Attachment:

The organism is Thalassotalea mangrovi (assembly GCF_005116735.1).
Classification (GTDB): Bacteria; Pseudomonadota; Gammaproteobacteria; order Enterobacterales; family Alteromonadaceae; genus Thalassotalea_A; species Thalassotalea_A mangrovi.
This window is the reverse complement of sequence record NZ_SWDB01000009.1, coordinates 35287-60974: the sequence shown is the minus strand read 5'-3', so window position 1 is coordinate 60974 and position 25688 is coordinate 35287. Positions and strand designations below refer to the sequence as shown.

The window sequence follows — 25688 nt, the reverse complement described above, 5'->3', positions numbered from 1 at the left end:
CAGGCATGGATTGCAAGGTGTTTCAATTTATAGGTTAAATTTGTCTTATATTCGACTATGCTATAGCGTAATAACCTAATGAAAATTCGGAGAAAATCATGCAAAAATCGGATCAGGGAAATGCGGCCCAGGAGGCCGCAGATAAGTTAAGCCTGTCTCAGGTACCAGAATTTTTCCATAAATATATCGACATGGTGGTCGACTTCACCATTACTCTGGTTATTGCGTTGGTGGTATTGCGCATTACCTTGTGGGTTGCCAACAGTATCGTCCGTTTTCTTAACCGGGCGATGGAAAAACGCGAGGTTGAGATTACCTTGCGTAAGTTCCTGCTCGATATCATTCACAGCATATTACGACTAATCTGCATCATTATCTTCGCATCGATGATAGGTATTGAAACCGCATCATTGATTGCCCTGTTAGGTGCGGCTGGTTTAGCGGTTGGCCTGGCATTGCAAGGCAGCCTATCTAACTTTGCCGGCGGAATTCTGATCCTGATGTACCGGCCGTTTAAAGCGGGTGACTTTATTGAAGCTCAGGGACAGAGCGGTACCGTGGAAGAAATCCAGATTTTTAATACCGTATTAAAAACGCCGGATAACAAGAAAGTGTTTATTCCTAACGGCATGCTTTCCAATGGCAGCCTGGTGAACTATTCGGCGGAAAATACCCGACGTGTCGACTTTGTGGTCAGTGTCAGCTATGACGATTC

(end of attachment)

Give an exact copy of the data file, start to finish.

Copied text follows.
The organism is Thalassotalea mangrovi (assembly GCF_005116735.1).
Classification (GTDB): Bacteria; Pseudomonadota; Gammaproteobacteria; order Enterobacterales; family Alteromonadaceae; genus Thalassotalea_A; species Thalassotalea_A mangrovi.
This window is the reverse complement of sequence record NZ_SWDB01000009.1, coordinates 35287-60974: the sequence shown is the minus strand read 5'-3', so window position 1 is coordinate 60974 and position 25688 is coordinate 35287. Positions and strand designations below refer to the sequence as shown.

The window sequence follows — 25688 nt, the reverse complement described above, 5'->3', positions numbered from 1 at the left end:
CAGGCATGGATTGCAAGGTGTTTCAATTTATAGGTTAAATTTGTCTTATATTCGACTATGCTATAGCGTAATAACCTAATGAAAATTCGGAGAAAATCATGCAAAAATCGGATCAGGGAAATGCGGCCCAGGAGGCCGCAGATAAGTTAAGCCTGTCTCAGGTACCAGAATTTTTCCATAAATATATCGACATGGTGGTCGACTTCACCATTACTCTGGTTATTGCGTTGGTGGTATTGCGCATTACCTTGTGGGTTGCCAACAGTATCGTCCGTTTTCTTAACCGGGCGATGGAAAAACGCGAGGTTGAGATTACCTTGCGTAAGTTCCTGCTCGATATCATTCACAGCATATTACGACTAATCTGCATCATTATCTTCGCATCGATGATAGGTATTGAAACCGCATCATTGATTGCCCTGTTAGGTGCGGCTGGTTTAGCGGTTGGCCTGGCATTGCAAGGCAGCCTATCTAACTTTGCCGGCGGAATTCTGATCCTGATGTACCGGCCGTTTAAAGCGGGTGACTTTATTGAAGCTCAGGGACAGAGCGGTACCGTGGAAGAAATCCAGATTTTTAATACCGTATTAAAAACGCCGGATAACAAGAAAGTGTTTATTCCTAACGGCATGCTTTCCAATGGCAGCCTGGTGAACTATTCGGCGGAAAATACCCGACGTGTCGACTTTGTGGTCAGTGTCAGCTATGACGATTC